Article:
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Essential Religious Communities in America

The designation ‘essential workers’ during the Covid-19 crisis has revealed much that was obscured during normal business times. Essential workers now include many whose contributions were considered more marginal in the time before the virus - never truly understood as crucial for the wellbeing of society. Now, we recognize how transportation workers, nurses, grocery store attendants, pharmacists and sanitation workers are all essential participants in the grand scheme that makes our nation possible. Essential workers are rightfully expecting to be treated as such, with correct levels of protection, compensation, and dignity.

This revelation of who is essential has extended for me to the diverse array of religious communities who are part of this country. Unfortunately, our neighbors from more recent or smaller faith traditions in the United States have also had the experience of been treated as if they are marginal, whose needs are of secondary concern, or worse, subject to open hostility and violence. Yet across America, these very traditions are stepping up and responding to this crisis in such a way to wake us up. They are showing us how essential each one of these faith traditions is for our country in order to make it through this challenging time and to be the country we are meant to be.

Every religious group has struggled during the shelter in place restrictions and the call to physical distancing. It fractures some of the most fundamental elements of spiritual communities, which is to gather together. While a few reckless leaders have made a political cause out of thwarting medical precaution, the vast majority of people of every faith have been steadfast in letting the medical professionals lead in order to keep their people safe. I’m especially thinking of Muslims across the country whose Ramadan this year will be so different, as well as Jews and Christians, and others who have celebrated Holy Days during this month.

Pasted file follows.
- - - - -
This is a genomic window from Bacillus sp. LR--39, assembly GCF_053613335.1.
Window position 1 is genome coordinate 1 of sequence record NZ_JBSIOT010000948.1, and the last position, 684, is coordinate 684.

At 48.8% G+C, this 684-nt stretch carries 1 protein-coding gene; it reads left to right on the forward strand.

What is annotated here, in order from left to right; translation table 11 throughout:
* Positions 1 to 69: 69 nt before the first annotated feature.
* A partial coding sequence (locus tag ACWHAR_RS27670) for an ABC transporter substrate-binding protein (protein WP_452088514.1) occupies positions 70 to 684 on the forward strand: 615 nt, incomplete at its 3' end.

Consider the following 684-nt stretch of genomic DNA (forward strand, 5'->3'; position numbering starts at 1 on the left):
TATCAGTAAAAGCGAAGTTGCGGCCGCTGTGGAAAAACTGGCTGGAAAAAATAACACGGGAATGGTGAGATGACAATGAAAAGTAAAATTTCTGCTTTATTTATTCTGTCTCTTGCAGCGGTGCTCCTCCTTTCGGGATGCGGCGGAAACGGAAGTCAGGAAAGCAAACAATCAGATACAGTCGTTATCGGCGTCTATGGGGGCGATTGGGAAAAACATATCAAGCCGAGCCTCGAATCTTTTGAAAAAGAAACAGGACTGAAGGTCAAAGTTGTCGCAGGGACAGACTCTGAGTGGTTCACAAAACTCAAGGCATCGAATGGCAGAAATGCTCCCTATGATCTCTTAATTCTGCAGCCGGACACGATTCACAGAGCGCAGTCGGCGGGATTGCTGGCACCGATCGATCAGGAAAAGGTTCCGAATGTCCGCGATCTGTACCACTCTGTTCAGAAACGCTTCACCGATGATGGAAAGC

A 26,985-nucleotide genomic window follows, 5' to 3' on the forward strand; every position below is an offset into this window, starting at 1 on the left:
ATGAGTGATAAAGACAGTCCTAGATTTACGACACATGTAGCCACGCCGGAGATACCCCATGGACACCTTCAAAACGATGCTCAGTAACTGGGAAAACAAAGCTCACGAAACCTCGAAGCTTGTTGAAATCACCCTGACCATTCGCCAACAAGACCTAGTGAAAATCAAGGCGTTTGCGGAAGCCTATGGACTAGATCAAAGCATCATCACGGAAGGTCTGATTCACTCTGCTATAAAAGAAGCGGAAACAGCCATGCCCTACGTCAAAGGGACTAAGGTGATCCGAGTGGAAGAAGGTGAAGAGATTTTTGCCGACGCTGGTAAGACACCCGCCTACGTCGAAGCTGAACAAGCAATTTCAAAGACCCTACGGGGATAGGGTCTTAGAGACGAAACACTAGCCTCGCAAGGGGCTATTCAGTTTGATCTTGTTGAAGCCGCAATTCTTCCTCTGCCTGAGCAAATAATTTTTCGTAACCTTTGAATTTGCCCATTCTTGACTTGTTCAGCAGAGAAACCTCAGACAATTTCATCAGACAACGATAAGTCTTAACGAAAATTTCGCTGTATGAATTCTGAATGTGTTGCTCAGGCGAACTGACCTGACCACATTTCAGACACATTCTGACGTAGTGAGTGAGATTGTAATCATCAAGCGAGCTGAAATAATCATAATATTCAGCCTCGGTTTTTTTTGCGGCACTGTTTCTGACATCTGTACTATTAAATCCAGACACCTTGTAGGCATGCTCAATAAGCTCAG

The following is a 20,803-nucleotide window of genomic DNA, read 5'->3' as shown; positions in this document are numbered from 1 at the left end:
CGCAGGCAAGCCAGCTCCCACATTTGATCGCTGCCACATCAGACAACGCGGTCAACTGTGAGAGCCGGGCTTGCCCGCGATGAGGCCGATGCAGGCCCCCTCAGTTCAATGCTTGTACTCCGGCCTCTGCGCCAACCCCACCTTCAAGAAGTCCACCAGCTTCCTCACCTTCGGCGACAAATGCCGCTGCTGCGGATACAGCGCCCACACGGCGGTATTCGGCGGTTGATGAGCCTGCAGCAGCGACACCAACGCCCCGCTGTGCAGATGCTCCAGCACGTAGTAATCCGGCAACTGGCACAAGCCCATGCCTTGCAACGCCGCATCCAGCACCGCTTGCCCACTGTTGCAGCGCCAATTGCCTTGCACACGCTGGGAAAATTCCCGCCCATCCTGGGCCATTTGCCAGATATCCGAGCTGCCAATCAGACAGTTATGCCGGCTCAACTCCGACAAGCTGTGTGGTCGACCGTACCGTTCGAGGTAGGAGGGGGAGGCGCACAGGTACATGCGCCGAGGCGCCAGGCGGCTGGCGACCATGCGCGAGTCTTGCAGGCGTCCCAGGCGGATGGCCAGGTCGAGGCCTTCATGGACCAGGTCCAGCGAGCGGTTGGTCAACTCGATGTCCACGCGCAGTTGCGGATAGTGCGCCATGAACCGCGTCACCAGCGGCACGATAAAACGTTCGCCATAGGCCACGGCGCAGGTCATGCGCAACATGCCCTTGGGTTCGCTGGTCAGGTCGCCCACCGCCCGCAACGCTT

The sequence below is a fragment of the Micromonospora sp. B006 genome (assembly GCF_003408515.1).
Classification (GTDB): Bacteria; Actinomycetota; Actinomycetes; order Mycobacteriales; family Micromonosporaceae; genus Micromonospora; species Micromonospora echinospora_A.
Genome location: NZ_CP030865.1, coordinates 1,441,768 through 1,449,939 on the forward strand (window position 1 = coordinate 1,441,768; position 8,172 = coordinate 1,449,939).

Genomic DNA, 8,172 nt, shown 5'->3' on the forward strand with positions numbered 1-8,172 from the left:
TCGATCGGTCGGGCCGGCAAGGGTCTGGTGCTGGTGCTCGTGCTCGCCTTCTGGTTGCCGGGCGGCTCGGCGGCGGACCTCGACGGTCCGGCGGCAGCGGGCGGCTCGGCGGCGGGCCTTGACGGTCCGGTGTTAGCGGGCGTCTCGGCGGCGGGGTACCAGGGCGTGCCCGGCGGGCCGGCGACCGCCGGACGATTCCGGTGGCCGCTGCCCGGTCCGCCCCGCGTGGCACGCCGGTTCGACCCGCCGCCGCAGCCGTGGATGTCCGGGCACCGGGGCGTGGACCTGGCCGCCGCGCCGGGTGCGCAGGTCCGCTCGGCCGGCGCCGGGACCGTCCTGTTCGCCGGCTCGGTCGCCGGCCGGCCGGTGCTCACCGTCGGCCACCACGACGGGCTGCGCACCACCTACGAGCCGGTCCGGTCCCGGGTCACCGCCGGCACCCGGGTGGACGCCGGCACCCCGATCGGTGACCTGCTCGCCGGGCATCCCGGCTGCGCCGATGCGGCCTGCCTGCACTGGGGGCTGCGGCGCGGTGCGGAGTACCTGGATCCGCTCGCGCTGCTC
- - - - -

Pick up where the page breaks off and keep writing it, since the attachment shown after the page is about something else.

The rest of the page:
Yet that has not stopped the faithful from living out the mandate to love and serve that is present in all traditions.  There is a rush of volunteerism that is happening in America and the commitment to service include Sikhs, Muslims, Buddhists, Jews, and people of all different traditions. I have seen reports of several Sikh communities from across the country who are providing thousands of meals to people of every faith and no faith. I have seen Muslim groups raising money for those in need during this Holy Month of Ramadan, offering drive through meals to any in need and making masks for those who cannot afford them. In hospitals across the country, people are being inspired by their core beliefs to serve in this dangerous and frightening time. Doctors, nurses, chaplains and caretakers, representing a rainbow of traditions as well as none, are working side by side. They are keeping people alive as best as they can, doing their essential work better-- because they are together.

It is becoming clear during our crisis that we need everyone, from atheist to Zoroastrian to live out the best of their convictions. Religious communities can mobilize people and resources to meet needs in our dire moments. Economic hardship will be a crushing blow to millions who are struggling for basic necessities including food, shelter and healthcare. In this moment of grief and loss, we need religious leaders and counselors from all traditions reaching out with the myriad of spiritual resources, offering comfort, resilience and hope to our collective battered spirit.

Every evening, my family leans out our windows to applaud the essential workers who are making life possible during this time. Let’s remember the religious diversity they represent, and clap for that as well. There has been talk of a ‘new normal’ that will emerge after this pandemic. My prayer for that new normal is that that each one of us - diverse in work, race, gender, ability, and, yes, religion - are all understood as essential, with each of us taking our rightful place of dignity and respect at our common national table

If you are looking for a way to become an interfaith leader, work for racial equity and build bridges, please check out our free curriculum "We Are Each Other's" and start your interfaith leadership today

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The opinions contained in this piece are solely the author’s and do not necessarily reflect the views of Interfaith Youth Core. Interfaith America encourages a wide range of views and strives to maintain a respectful tone with a goal of greater understanding and cooperation between people of different faiths, worldviews, and traditions.